Life tales in a post industrial Accrington
1959 - present day.

Welcome to the blog of Ian Donohoe

Nature

Up to no good!

growing up or not?


98 yr old Miss Berry lived two doors away along with her older brother! He was a retired builder and apparently many years ago built our house on Queens Rd in Accrington.
Now at a ripe old age of 102 Mr Berry wasn't’ in the best of health and ailed a thing or two! (Just think... Mr Berry was born in 1866!)
Miss Berry used to come round to our house through the back yard shouting ..”Nurse!.. Nurse!”..

My Mum worked nights at Accrington Victoria hospital and Miss Berry regularly woke mum up!

Her favorite saying was “That's what they all say!”

Well I got a little fed up with this continual disturbance so one day whilst sitting in the bath squirting the light bulb with my water pistol, I hatched a plan!…
" You would get quite a bit of warning of her unwanted visits".Miss Berry Her chants would start as she came out of her own house two dooors away, then along the back ally and into our back yard. So with this in mind, I tied a piece of cord at ankle height to the drainpipes between the washhouse and the coal shed and waited for the inevitable! The back gate burst open …Nurse! Nurse!…I peered expectantly through a small gap in the wash house door. Miss Berry skipped over the lethal hazard like 10yr old and disappeared into our house waking up Mum again!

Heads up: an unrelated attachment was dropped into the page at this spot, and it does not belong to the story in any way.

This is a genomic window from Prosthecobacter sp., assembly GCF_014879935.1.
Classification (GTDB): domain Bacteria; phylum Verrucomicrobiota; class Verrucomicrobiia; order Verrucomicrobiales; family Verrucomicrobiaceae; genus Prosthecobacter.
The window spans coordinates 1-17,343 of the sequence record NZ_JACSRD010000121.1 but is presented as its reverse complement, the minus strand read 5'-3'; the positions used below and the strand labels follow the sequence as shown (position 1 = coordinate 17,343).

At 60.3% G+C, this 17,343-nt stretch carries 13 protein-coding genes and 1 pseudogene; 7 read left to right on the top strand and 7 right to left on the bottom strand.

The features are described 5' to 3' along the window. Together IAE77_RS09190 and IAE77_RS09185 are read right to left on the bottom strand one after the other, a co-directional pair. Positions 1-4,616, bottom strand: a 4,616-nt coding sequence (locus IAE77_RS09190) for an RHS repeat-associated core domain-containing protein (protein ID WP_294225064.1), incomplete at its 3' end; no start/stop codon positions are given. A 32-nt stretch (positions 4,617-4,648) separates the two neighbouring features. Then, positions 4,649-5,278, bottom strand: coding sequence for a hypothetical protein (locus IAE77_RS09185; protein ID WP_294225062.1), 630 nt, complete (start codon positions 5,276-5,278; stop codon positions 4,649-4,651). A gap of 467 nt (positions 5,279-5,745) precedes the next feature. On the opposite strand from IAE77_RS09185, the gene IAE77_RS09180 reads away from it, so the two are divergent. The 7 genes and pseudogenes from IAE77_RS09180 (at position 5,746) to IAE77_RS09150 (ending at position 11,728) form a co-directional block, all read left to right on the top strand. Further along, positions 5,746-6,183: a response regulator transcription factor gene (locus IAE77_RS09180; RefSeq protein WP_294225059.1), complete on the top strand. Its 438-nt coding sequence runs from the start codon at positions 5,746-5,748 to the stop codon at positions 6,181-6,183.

I could be a little bugger in my younger years, many a time I have got into mischief! Not that my mum & dad knew! In those days you got a good hiding if you got caught. Even the local policeman “PC Dean” would offer to give you a clip around the ear or else he would take you to your parents! We always settled for clip around the ear!
As manufacturing in the area died out, many factories and terraced properties became derelict.
After school we used to go exploring these old houses and if the other kids hadn't beat you to it, would throw stones at the street lights and smash windows. I became very accurate at throwing stones and would have been good at games like cricket!
I not one for team games,. I did however get picked for the junior football team because I could throw the ball furthest!
I didn't’ like football that much, its just that you got to skive out of the last lesson once a week. I just ran around avoiding the ball until a throw in was needed!